Bach, arr. Mozart
Fugue in E, K405
Adagio & Fugue in C minor, K546
String Quartet in C sharp minor, Op.131
Emerson Quartet [Eugene Drucker & Philip Setzer (violins), Lawrence Dutton (viola) & David Finckel (cello)]
Reviewed by: Ben Hogwood
Reviewed: 14 November, 2011
Venue: Wigmore Hall, London
An intriguing examination of the ‘art of fugue’ was at the core of this BBC Radio 3 Lunchtime Concert from the Emerson String Quartet, now in its 35th-season with personnel unchanged.
Mozart’s preoccupation with the music of Bach and Handel in the early 1780s yielded a number of works concentrating notably on elaborate counterpoint. A side product of this was the arrangement of five Fugues from Book II of the Well-tempered Clavier. In the Emerson musicians’ hands this was unfortunately ‘chocolate box’ Bach, sugary-sweet and with the lines between parts blurred so that the contrapuntal invention could not be easily determined. The Adagio and Fugue, one of Mozart’s more-serious utterances, was more successful, the full tone remaining but more suited to a work that also works well for string orchestra. The Adagio was dramatic, as was the opening of the Fugue, though momentum flagged until the closing pages, where the players were more incisive and convincing.
Eugene Drucker and Philip Setzer rotate First Violin duties, a typical Emerson practice, with the former taking up the position for Beethoven’s Opus 131, which begins with a fugue. Previous Emerson interpretations have stressed the fourth note of the theme to an undue degree and this was again the case, though the performance unfolded relatively smoothly thereafter. There was however a curious detachment to the emotive qualities of this wonderful music, and little to no attempt to bring through the airy nature of the second movement or the recitative with which it is connected to the fourth. The ‘Theme and Variations’ began with an unhelpful slide from Drucker but settled and charmed more in its quieter passages without ever convincing that it was the centrepiece of the work. Rather the emotional intensity was loaded towards the finale, for after a scherzo lacking rapid interplay, there was an Adagio of unexpected poignancy. The finale was easily the most impressive part about this performance, a strident call to arms that was complemented nicely by the florid second theme. As the end approached the tempo slowed expressively, before the musicians raced to the final bars, wrapping up an oddly lopsided performance.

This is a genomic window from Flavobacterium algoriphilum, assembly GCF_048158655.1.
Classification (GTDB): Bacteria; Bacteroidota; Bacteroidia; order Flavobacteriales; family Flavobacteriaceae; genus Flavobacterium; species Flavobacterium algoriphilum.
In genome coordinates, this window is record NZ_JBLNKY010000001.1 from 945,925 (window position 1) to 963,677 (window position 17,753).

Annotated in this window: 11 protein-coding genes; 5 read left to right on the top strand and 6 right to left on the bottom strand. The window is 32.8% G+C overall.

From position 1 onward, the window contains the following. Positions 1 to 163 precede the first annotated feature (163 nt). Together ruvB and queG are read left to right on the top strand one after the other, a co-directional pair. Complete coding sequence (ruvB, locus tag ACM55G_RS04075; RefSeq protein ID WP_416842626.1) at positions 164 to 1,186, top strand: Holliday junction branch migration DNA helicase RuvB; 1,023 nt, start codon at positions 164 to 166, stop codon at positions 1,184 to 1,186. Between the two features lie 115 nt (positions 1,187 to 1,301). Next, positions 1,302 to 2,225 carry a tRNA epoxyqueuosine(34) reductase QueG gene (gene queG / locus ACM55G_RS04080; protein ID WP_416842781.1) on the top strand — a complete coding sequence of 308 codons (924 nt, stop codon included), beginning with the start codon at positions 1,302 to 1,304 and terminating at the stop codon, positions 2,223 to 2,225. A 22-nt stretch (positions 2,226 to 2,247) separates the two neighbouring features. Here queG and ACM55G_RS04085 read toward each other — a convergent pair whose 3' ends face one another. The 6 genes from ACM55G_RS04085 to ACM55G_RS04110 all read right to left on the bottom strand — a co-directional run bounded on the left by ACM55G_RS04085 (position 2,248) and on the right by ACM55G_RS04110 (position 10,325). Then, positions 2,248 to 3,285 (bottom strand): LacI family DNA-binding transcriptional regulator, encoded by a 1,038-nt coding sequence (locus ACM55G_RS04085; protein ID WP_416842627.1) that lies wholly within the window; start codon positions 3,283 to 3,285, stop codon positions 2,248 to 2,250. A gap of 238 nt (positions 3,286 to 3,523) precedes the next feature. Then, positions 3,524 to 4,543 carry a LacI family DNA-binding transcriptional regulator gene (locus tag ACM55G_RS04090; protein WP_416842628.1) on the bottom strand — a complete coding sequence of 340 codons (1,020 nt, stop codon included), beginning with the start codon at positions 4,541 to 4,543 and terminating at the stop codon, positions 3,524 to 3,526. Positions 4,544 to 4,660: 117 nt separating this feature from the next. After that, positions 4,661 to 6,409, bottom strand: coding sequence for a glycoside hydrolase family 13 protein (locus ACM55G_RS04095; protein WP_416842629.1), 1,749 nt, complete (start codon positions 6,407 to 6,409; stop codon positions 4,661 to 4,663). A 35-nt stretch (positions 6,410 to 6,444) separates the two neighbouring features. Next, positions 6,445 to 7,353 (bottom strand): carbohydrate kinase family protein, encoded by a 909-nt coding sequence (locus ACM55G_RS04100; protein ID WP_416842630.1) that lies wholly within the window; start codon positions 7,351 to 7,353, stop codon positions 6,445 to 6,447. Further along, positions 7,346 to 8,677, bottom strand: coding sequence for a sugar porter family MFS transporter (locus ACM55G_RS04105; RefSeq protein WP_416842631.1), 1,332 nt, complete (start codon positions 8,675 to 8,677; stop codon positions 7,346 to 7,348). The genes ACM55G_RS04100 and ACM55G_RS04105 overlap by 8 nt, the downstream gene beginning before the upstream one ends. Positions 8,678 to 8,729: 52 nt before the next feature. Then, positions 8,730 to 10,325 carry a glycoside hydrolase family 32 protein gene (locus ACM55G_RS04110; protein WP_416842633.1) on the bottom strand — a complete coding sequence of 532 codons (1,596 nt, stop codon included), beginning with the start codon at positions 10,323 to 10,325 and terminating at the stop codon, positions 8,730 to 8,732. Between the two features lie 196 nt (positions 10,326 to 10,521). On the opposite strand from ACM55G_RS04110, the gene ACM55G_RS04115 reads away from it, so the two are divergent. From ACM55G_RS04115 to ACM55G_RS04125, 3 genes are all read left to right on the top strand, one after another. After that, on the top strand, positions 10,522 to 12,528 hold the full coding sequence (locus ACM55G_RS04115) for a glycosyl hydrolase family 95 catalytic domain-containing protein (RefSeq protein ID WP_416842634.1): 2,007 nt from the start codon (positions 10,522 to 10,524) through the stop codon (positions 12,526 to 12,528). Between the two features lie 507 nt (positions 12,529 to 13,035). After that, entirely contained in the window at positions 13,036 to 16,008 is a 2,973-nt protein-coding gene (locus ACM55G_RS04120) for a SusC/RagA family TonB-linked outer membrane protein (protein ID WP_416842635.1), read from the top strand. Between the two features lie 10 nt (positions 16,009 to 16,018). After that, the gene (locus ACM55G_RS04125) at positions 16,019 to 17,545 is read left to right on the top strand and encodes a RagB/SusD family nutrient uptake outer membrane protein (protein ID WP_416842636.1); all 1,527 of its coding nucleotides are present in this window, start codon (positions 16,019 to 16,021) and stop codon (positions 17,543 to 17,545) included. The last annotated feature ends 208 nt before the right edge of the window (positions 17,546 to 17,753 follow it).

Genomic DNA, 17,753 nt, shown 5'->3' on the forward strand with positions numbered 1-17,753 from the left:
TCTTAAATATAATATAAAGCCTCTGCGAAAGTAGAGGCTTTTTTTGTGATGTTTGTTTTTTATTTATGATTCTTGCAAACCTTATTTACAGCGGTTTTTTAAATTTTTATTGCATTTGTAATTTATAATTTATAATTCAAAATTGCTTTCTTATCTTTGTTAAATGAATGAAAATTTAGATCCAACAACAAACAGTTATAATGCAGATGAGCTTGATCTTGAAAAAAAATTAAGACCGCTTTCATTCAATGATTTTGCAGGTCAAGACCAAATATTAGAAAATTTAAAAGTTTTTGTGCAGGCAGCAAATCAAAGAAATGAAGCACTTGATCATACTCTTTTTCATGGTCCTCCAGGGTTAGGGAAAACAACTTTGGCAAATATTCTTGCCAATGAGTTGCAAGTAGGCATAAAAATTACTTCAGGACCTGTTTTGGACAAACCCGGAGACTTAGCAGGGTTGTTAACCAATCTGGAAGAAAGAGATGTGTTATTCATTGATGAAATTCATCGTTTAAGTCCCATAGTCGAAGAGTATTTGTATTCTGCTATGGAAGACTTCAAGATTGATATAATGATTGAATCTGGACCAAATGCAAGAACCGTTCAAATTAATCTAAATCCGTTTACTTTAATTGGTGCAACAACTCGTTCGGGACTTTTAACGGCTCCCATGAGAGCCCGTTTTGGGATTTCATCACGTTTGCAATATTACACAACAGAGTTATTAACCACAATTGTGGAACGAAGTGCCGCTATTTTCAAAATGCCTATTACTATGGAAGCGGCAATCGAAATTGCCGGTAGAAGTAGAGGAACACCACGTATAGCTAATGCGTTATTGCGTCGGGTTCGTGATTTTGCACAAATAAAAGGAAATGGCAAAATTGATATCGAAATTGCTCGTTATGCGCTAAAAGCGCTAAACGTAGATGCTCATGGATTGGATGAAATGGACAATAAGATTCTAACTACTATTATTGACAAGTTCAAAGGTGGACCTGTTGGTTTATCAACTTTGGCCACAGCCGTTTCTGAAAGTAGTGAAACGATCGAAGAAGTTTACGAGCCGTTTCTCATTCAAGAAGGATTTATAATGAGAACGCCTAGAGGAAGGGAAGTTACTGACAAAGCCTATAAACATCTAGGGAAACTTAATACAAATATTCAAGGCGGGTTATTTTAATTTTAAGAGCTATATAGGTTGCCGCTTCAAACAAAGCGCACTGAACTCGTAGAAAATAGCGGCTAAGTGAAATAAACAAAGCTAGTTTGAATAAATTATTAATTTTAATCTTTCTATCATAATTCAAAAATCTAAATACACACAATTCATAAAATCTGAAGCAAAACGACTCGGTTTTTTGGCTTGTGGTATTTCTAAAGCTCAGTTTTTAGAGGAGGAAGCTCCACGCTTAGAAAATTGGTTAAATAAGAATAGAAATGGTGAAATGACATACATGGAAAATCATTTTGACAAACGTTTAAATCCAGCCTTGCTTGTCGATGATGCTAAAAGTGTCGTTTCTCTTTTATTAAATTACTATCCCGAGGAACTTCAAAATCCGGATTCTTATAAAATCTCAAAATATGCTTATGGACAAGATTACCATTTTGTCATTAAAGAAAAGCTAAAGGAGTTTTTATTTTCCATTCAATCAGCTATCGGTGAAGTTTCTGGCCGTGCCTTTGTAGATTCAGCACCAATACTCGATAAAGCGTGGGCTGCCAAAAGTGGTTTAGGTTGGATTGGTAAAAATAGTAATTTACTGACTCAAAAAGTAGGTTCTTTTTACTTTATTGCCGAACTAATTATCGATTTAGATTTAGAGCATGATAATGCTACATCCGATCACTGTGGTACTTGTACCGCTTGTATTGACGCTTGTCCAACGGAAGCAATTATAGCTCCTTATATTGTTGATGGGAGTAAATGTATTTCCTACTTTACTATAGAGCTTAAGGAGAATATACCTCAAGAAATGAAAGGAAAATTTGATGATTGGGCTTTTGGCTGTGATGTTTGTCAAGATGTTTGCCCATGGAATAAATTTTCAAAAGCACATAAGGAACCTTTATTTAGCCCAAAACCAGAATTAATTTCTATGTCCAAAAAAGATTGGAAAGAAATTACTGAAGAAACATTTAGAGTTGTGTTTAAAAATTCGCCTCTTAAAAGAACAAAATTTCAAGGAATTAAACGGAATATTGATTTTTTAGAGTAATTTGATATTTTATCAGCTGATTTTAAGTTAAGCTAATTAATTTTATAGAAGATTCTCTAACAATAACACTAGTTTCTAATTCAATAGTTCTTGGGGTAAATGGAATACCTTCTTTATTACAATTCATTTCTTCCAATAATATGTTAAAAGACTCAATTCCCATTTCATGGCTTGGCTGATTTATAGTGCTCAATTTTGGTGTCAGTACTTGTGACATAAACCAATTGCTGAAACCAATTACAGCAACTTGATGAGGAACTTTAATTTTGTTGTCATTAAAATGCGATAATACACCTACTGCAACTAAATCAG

There was an unexpectedly imaginative choice of encore in the Fourth of Webern’s Five Movements, Opus 5, brilliantly performed and vividly shaded, the capacity audience holding its breath for the relatively long (for Webern!) duration of one minute and 45 seconds.